[0071 ] Operations may include accumulating received data corresponding to the plurality of downlink signals into a concentrated data format (block 904). Some embodiments include multiplexing the RS and the UD-DL in the RU (block 906). Operations may further include mapping the RE samples to a plurality of RU ports and generating a beam vector that includes a plurality of RE beam weights that correspond to respective ones of the RU ports (block 908).

[0072] In some embodiments, the DACI message includes a field that indicates which REs are omitted from a user plane UD-DL. The field may include a combination of a RE mask that indicates which of the RE’s a user is using and a symbol mask that indicates symbols in which the RE mask is valid. In some embodiments, the DACI message includes a field that indicates a priority of a section of the PRB. The indication may include information that the section over- rules a previous section. In some embodiments, the DACI message includes a field that indicates which of multiple RE’s is not included in the UD-DL message. Some embodiments provide that the DACI message includes a field that indicates a priority of a RE sample. In some embodiments, a priority RE sample will not be overwritten by a subsequent UD-DL message. Some embodiments provide that the DACI message includes data regarding which direction a given one of multiple RU ports will transmit in.

[0073] FIG. 10 is a flow chart illustrating operations of a network node station according to some embodiments of inventive concepts. Operations may include sending, to the RU, a data-associated control information, DACI, message including a section description that instructs the RU how to accumulate the downlink signals (block 1000). Operations for methods of operating lower-layer split central unit, LLS-CU, in a network node of a wireless communication system include sending, without accumulating or multiplexing, to a radio unit, RU, multiple downlink signals that include reference symbols, RS, and user data downlink, UD-DL, messages to be transmitted to a user equipment, UE, over a wireless interface (block 1002).

[0074] In some embodiments, the downlink signals include independent ranges in time and/or frequency. Some embodiments provide that the DACI message includes a field that indicates which REs are omitted from a user plane UD-DL. In some embodiments, the field includes a combination of a RE mask that indicates which of the RE’s a user is using and a symbol mask that indicates symbols in which the RE mask is valid.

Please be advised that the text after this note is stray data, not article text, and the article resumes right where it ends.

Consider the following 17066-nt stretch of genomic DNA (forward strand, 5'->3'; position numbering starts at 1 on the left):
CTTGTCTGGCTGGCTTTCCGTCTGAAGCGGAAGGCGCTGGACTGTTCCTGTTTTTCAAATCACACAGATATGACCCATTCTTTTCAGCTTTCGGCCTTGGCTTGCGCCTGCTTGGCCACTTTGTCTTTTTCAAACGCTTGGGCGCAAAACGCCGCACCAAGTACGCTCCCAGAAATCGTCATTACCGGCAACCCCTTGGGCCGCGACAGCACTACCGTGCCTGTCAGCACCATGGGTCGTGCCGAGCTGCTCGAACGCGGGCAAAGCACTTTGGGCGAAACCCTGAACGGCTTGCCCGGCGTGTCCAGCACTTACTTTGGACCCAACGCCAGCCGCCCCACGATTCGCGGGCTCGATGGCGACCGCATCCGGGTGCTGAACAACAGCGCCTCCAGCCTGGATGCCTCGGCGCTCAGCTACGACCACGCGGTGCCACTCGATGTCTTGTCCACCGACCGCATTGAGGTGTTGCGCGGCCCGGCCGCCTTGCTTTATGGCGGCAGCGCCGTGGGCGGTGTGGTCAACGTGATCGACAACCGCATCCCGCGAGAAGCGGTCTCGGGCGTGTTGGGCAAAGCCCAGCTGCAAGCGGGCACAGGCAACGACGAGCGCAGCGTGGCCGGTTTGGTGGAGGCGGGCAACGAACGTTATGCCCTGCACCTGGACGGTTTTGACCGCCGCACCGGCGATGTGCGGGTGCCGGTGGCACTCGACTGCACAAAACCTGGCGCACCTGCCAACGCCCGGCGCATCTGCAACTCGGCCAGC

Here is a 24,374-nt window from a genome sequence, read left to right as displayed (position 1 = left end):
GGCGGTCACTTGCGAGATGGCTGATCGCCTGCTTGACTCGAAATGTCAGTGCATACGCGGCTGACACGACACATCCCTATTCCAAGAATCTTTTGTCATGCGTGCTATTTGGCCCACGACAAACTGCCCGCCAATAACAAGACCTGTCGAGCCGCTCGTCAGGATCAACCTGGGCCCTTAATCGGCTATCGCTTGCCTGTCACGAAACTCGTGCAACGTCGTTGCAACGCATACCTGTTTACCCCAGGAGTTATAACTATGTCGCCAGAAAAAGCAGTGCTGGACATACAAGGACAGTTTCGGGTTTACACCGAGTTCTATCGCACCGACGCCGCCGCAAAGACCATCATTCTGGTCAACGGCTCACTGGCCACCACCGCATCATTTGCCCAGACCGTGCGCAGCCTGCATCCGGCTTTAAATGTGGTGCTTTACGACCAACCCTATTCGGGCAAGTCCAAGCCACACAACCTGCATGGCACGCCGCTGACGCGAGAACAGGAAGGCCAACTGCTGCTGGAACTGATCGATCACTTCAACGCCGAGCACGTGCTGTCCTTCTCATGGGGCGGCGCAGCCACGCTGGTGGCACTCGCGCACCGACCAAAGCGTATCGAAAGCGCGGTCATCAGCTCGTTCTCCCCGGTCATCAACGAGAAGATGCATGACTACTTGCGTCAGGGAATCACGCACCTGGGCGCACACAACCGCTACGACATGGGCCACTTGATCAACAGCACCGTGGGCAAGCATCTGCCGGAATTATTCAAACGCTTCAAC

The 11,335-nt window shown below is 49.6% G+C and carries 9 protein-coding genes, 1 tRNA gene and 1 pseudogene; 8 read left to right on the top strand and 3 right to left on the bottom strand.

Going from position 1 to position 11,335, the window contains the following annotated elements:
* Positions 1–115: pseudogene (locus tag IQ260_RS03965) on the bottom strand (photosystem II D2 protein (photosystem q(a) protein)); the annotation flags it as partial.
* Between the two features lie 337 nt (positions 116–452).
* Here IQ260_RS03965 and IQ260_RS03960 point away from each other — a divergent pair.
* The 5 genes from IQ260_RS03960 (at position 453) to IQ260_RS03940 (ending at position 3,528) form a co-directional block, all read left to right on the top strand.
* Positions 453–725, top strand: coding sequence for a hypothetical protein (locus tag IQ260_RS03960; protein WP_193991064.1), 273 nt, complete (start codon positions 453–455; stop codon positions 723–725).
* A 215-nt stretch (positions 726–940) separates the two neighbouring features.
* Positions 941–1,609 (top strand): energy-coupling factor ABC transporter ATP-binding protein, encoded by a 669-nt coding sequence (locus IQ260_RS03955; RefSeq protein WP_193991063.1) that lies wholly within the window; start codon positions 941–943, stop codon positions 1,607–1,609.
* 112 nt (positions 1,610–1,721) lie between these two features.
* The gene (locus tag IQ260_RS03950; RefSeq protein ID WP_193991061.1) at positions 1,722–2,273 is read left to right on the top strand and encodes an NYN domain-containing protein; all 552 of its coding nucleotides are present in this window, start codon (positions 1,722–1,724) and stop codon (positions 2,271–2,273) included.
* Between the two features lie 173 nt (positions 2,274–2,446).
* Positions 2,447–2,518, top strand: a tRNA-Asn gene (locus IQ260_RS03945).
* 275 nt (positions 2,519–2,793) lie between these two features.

[0075] Some embodiments provide that the DACI message includes a field that indicates a priority of a section of the PRB, wherein the indication includes information that the section over-rules a previous section. In some embodiments, the RS and the UD-DL data to be transmitted to the user equipment are received in a user data down link UD-DL message and the DACI message includes a field that indicates which of a plurality of RE’s is not included in the UD-DL message.

[0076] Some embodiments provide that the DACI message includes a field that indicates a priority of a RE sample and that a priority RE sample will not be overwritten by a subsequent UD-DL message. In some embodiments, the DACI message includes data regarding which direction a given one of a plurality of RU ports will transmit in.

[0077] As provided herein, a radio unit, RU, may collect beam widths and samples from different control and user data messages with an independent range in time and/or frequency intervals. A signaling priority of overlapping RE samples and/or overlapping beam forming commands may be determined.

[0078] According to some embodiments herein, functions corresponding to the multiplexing of control and user data may be performed in the RU instead of the LLS-CU. Such embodiments may reduce signaling overhead and bitrate and may provide improved scaling possibilities of the LLS-CU.

[0079] In some embodiments, RU port inputs may be built. A good illustration of a RU port may include a vector multiplication. The RU port receives, via the DACI messages, input on the beam forming weights. Such inputs may include how to map each sample onto each transmitter branch. The size of this vector may be the number of transmitter branches. The RU port receives, from the UD-DL messages, the samples. For example, one sample may be received per RE. The output from the vector multiplication may thus be, per RE, a value corresponding to that transmitter branch.